BRANDON – Woody Harris and Janet Taylor met more than 30 years ago, when both were in training as emergency workers for Hillsborough County.
She remembers the exact September day in 1981.
“The first time our eyes met, I just kind of knew that he was the one,” said Janet Harris, 61. She liked his quiet confidence and his looks.
They worked as partners before anyone at Hillsborough Emergency Medical Services knew they were married: car wrecks, plane crashes, shootings and stabbings. An arsonist’s attack on a Winn-Dixie that killed five and injured 13. Digging survivors from the rubble of a collapsed building.
On a kitchen floor in Ybor City, they even delivered a baby together.
He taught her two sons how to hunt, how to dig for worms to use fishing and how to plunge into Florida’s icy springs.
For nearly two years, they kept their relationship a secret from even their closest co-workers.
They married April 9, 1983. A few months later, with Janet wanting to change her last name to Harris, they spoke to their supervisor. Officials mulled it over.
They left the partnership intact another four years. During their 48-hour stretches off work, between every 24 hours on, the family stayed outdoors, traveling around Florida.
Mr. Harris, an amateur herpetologist since boyhood, kept more than two dozen snakes at home, many of them venomous. They were an object of lifelong fascination and an aid to Boy Scouts seeking merit badges.
William Lynwood Harris Jr. was born in Orlando in 1956, the son of a pharmacist. By 10, he was catching rattlesnakes with his bare hands and bringing them home.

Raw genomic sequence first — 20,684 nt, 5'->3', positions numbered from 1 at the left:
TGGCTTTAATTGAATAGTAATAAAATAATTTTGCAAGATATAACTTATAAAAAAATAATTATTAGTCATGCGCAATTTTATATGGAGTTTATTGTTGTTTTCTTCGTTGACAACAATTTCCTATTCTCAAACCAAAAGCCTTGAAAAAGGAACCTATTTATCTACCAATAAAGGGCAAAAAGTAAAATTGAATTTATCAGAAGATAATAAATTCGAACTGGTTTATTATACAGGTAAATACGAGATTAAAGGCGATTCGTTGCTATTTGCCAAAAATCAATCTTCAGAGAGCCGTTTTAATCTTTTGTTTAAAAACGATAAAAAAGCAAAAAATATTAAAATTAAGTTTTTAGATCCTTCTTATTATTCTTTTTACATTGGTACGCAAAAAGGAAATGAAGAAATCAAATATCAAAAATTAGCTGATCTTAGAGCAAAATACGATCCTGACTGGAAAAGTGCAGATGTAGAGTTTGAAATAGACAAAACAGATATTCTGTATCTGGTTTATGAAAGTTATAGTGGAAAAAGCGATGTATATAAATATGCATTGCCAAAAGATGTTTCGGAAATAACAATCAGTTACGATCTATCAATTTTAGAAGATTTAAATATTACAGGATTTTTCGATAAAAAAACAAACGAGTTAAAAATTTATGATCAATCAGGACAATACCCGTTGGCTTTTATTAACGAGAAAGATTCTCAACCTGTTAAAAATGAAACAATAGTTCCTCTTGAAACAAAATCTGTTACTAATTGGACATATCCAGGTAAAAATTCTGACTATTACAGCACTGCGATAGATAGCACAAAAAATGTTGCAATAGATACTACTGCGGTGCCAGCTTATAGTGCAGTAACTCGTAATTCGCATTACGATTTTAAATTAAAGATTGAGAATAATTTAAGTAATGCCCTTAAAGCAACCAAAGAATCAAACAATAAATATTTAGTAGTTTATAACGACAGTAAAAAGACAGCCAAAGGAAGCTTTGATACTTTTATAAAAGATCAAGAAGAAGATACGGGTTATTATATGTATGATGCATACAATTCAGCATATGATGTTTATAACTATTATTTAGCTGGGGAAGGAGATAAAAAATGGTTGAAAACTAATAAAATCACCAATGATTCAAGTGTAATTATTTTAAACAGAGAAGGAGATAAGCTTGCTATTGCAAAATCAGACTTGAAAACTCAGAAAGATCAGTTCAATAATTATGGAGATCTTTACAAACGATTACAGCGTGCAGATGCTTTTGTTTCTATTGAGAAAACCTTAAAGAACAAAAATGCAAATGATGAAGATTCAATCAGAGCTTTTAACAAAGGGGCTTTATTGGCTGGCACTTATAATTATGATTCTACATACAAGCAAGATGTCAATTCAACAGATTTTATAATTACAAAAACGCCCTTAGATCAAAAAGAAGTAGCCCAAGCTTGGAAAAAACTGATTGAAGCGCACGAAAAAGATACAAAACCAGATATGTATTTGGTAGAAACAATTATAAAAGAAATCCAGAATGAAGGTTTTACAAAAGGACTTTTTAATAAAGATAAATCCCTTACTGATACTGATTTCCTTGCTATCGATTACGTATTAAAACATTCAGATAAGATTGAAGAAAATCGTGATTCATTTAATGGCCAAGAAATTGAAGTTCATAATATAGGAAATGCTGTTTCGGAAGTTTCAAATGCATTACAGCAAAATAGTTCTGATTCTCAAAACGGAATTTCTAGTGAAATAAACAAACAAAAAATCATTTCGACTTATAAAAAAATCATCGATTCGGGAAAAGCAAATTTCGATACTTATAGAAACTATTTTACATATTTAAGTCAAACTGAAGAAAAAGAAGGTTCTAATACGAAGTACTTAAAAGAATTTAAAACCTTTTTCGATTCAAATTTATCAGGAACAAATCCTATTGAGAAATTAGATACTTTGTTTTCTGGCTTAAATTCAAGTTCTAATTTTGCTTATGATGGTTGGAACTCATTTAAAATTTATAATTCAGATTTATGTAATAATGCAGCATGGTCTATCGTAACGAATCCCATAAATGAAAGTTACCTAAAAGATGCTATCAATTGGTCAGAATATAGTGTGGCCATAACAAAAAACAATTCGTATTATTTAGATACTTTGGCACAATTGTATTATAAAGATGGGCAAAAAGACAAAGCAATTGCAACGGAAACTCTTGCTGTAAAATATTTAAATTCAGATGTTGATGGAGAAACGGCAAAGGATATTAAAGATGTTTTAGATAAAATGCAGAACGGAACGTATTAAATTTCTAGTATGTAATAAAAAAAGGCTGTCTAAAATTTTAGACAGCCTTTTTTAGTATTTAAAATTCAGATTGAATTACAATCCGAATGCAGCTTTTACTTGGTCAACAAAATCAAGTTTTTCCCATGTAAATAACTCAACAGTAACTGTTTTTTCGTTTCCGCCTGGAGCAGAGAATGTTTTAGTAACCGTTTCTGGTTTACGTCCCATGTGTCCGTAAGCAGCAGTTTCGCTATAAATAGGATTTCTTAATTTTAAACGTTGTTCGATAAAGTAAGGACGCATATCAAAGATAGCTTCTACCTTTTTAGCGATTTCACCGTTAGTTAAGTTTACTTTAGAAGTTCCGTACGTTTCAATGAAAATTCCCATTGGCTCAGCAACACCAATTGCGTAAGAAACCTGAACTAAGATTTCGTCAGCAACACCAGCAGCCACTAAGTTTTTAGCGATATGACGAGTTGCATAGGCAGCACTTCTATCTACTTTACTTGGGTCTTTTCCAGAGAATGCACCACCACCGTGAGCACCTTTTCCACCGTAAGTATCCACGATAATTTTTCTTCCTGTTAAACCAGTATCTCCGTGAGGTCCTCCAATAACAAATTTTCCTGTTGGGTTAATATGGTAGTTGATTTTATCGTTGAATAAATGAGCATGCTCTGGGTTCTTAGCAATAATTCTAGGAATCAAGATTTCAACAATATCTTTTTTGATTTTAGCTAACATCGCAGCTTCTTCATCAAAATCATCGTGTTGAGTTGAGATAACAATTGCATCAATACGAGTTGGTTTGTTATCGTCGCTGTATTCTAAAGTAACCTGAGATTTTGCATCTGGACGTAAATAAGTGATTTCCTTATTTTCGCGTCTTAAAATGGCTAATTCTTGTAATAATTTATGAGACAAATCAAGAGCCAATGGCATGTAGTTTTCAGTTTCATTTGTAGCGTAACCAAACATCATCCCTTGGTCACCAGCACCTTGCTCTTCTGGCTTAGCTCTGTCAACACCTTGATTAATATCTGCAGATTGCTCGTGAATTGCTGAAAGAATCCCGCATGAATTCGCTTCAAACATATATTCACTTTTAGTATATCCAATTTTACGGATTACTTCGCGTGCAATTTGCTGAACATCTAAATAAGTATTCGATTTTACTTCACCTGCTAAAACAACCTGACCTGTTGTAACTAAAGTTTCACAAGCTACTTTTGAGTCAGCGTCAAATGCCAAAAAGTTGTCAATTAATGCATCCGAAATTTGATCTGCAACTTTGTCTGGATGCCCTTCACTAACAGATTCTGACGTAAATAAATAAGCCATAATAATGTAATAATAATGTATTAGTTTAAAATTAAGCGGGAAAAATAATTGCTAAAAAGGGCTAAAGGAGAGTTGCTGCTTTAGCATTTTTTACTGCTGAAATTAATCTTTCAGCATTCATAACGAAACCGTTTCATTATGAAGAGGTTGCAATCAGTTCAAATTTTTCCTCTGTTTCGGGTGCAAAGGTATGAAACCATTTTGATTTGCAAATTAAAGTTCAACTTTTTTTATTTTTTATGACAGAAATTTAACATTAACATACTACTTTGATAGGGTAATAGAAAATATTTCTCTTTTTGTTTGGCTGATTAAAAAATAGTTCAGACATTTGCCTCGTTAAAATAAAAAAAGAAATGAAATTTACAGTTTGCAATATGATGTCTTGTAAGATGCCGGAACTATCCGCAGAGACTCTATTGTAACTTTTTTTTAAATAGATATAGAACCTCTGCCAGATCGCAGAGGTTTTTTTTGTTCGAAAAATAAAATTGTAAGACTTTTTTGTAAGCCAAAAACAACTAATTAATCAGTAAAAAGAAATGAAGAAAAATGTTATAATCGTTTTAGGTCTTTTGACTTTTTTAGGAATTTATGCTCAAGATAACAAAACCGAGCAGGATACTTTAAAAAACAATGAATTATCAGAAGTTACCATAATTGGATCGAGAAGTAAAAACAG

“His mother was extremely alarmed that he was doing this,” his wife said.
His parents brought the boy to Ross Allen, hoping the famed herpetologist who milked deadly snakes for a living could talk some sense to their son.
Allen talked with him for a half hour, then told the parents that they had better get used to it. “He said, ‘The boy loves them and he’s not going to stop,’?” his wife said.
The family moved to Brandon when Mr. Harris was 13. A train wreck near his home influenced him profoundly. A Boy Scout at the time, he was able to help stabilize injured passengers until help arrived. That experience propelled him to join the Navy, where he stayed four years and became a corpsman.
Mr. Harris earned paramedic’s status in 1986. He was also a certified firefighter, but preferred the excitement of “the box,” the emergency workers’ term for ambulance.
“Everything is so chaotic,” his wife said. “You have to be the one to step in and be the calm, level-headed person while everybody else is running in circles screaming, and he was excellent at that.”
After more than 25 years of service, Mr. Harris retired in 2007 as a captain of Hillsborough County Fire Rescue. Janet Harris, also a paramedic, retired in 2011.
She bought a camper with a queen-sized bed. They took it to Great Smoky Mountains National Park last fall, and had planned to haul it out west, where they had already taken three trips.
But first, the couple wanted to celebrate their 30th wedding anniversary.
So they towed their camper to Tavernier, in Key Largo, arriving April 14. They ate yellowtail snapper at a local restaurant and talked of snorkeling at John Pennekamp Coral Reef State Park.
Early April 17, Mr. Harris lay on the bed watching Miss Congeniality with his wife. Suddenly, his wife said, “He sat bolt upright and said, ‘Call the emergency rescue squad’ – and collapsed.”
Janet Harris called 911 and started giving her husband CPR. He was pronounced dead at Mariners Hospital. He was 57.
Multiple pulmonary emboli originating from a blood clot had caused his death, his wife said.
Former colleagues have stepped up. “As the firefighters always say, ‘We’ll take it from here,’?” she said.
His former co-workers are saddened, but they know more than anyone that death can come at any time.
“Sometimes we think that as caregivers we are given an extension because we’re caring for others and somehow we’re scoring points,” said Bill Ratliff, 54, a former colleague at Hillsborough Fire Rescue. “But it doesn’t work that way.”
Janet Harris knows this much: In his last moments, her husband had the absolute best care.
“From the moment he stopped breathing, I was breathing for him,” she said.
Andrew Meacham can be reached at firstname.lastname@example.org or (727) 892-2248.